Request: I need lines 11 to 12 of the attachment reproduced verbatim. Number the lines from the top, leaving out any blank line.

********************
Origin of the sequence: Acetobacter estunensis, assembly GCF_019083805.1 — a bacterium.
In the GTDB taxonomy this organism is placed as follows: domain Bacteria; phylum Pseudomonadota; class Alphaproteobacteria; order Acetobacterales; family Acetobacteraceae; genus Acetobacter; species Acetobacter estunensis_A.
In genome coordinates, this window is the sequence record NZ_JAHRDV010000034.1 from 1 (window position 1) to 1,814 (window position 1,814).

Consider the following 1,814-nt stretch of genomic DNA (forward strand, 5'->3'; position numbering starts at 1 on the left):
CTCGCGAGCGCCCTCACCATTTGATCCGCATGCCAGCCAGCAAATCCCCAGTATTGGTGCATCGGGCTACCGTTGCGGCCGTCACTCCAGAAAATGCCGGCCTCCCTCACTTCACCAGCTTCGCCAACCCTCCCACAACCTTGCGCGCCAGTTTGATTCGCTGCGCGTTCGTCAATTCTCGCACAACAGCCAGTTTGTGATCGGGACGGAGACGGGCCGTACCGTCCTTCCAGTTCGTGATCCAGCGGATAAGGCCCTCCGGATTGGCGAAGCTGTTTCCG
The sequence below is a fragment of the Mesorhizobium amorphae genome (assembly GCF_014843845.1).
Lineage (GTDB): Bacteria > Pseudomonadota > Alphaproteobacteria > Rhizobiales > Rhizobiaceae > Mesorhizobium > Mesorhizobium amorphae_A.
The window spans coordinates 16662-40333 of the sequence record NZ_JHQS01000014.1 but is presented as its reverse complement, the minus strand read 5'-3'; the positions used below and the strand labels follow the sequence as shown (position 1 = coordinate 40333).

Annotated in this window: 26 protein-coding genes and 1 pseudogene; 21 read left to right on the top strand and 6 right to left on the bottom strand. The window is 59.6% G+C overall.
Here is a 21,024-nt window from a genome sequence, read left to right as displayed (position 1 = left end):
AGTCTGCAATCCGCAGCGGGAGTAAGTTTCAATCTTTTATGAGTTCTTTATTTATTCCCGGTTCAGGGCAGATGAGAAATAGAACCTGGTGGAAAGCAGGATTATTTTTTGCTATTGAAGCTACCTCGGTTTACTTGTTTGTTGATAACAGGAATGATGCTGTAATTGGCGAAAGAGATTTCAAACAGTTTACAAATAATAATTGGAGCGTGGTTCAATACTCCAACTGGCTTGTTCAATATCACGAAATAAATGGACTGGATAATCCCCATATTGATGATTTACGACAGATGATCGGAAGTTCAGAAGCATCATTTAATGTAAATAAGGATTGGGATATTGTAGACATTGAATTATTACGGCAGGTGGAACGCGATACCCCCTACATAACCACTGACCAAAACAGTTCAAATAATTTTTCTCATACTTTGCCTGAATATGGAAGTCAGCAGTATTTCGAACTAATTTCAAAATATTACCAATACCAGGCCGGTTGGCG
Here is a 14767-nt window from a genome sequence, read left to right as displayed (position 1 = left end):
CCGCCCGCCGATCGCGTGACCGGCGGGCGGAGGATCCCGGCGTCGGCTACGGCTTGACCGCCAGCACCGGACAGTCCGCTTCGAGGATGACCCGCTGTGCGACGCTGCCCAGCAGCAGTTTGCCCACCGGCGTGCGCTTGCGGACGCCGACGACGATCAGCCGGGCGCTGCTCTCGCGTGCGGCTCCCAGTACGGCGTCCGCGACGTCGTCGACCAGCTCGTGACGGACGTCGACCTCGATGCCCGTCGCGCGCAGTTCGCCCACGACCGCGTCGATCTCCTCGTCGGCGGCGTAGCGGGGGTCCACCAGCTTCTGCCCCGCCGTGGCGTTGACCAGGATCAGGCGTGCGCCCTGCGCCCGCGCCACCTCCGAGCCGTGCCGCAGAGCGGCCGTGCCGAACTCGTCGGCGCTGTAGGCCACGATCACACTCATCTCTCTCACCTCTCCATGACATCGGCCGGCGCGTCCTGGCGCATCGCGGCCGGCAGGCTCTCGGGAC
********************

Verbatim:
AGTCTGCAATCCGCAGCGGGAGTAAGTTTCAATCTTTTATGAGTTCTTTATTTATTCCCGGTTCAGGGCAGATGAGAAATAGAACCTGGTGGAAAGCAGGATTATTTTTTGCTATTGAAGCTACCTCGGTTTACTTGTTTGTTGATAACAGGAATGATGCTGTAATTGGCGAAAGAGATTTCAAACAGTTTACAAATAATAATTGGAGCGTGGTTCAATACTCCAACTGGCTTGTTCAATATCACGAAATAAATGGACTGGATAATCCCCATATTGATGATTTACGACAGATGATCGGAAGTTCAGAAGCATCATTTAATGTAAATAAGGATTGGGATATTGTAGACATTGAATTATTACGGCAGGTGGAACGCGATACCCCCTACATAACCACTGACCAAAACAGTTCAAATAATTTTTCTCATACTTTGCCTGAATATGGAAGTCAGCAGTATTTCGAACTAATTTCAAAATATTACCAATACCAGGCCGGTTGGCG
Here is a 14767-nt window from a genome sequence, read left to right as displayed (position 1 = left end):